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Thu 25 Oct 2007 04:37 PM

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Health tourists being ripped off by doctors

UAE residents abroad wrongly advised, undergo unnecessary procedures, doctor says.

Unscrupulous doctors are ripping off UAE health tourists by making them undergo unnecessary and expensive treatments, a leading doctor warned on Thursday.

Klaus Kallmayer, Chairman of the German Heart Centre (GHC) in Dubai, said many residents that go aboard for medical treatment are wrongly diagnosed and advised to have invasive procedures done.

“In our experience it appears many hospitals are carrying out the maximum number of high-tech examinations within a short period of time, sometimes without a clear medical indication,” Kallmayer said in a statement.

“...many of the patients [that come back from having treatment aboard] are seeking out our help as they do not understand the results of their foreign examinations, which have not been clearly explained to them.”

Kallmayer also said patients could be putting themselves at risk by flying to the places like Southeast Asia and Europe for treatment.

“...when it comes to serious medical disorders, especially those that can deteriorate into an acute illness or life-threatening emergency, flying abroad can quickly turn into a menace,” he said.

“From experience, many Emiratis believe that, even in the case of an emergency, they can fly out to Thailand or Europe and undergo treatment there. This is a deadly misconception.”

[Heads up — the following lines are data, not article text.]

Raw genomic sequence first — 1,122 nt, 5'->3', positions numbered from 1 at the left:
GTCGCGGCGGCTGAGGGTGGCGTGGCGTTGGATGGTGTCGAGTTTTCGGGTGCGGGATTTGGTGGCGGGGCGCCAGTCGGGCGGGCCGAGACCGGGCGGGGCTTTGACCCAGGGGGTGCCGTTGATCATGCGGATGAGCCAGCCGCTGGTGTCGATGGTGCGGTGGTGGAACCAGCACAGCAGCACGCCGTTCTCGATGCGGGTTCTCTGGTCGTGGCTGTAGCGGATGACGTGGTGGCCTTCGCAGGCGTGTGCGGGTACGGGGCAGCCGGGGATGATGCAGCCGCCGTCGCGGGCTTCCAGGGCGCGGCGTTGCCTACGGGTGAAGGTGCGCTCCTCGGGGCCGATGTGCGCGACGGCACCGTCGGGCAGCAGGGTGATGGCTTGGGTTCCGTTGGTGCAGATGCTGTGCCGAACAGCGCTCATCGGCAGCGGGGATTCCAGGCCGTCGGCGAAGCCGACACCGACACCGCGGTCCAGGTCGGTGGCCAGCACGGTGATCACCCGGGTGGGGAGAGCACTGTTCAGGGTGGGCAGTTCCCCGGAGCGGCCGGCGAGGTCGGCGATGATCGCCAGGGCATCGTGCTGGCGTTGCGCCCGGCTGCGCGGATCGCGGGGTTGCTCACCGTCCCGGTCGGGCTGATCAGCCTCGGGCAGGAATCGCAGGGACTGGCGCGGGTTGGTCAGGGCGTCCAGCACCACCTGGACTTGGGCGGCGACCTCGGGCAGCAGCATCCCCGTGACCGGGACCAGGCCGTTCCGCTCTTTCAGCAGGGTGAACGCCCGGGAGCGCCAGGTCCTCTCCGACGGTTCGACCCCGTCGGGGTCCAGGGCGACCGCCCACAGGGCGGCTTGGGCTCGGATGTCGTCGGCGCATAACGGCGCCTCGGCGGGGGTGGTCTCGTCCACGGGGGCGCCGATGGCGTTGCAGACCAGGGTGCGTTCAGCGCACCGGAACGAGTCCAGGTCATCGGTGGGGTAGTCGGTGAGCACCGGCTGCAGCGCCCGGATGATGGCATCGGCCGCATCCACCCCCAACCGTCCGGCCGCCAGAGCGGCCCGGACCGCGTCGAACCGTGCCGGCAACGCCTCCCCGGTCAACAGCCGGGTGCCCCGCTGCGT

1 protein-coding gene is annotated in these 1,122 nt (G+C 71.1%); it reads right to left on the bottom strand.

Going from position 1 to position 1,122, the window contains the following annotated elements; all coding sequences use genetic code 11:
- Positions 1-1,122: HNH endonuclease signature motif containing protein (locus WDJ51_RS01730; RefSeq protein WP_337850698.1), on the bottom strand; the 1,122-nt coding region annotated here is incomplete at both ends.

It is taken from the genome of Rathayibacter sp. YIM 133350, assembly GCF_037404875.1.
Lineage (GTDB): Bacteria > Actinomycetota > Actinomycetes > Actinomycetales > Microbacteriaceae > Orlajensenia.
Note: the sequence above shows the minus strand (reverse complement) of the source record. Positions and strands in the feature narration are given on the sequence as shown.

Kallmayer’s comments come in response to a report earlier this month by UAE daily Gulf News that almost 70,000 Emiratis travelled to Thailand for medical treatment last year, an increase of over 40% from 2005.

UAE ambassador to Thailand Salim Al Za’abi told the newspaper that the reason for the dramatic rise was distrust and dissatisfaction with the UAE healthcare system.

Kallmayer defended the UAE healthcare system, but admitted not all medical providers are up to standard, calling on those that are not to “leave the market”.

Kallmayer also called on the government to discourage health tourism by setting minimum standards for medical insurance and by monitoring the performance of medical providers, stating that it has a negative impact on the UAE healthcare market.

“Medical tourism has a negative impact on the quality of medical care, both for an individual and on a national level, and should be discouraged by the government...,” he said.

The Dubai Chamber of Commerce and Industry on Monday said the UAE healthcare market is set to grow to $11.9 billion by 2015, up from $3.2 billion in 2005.

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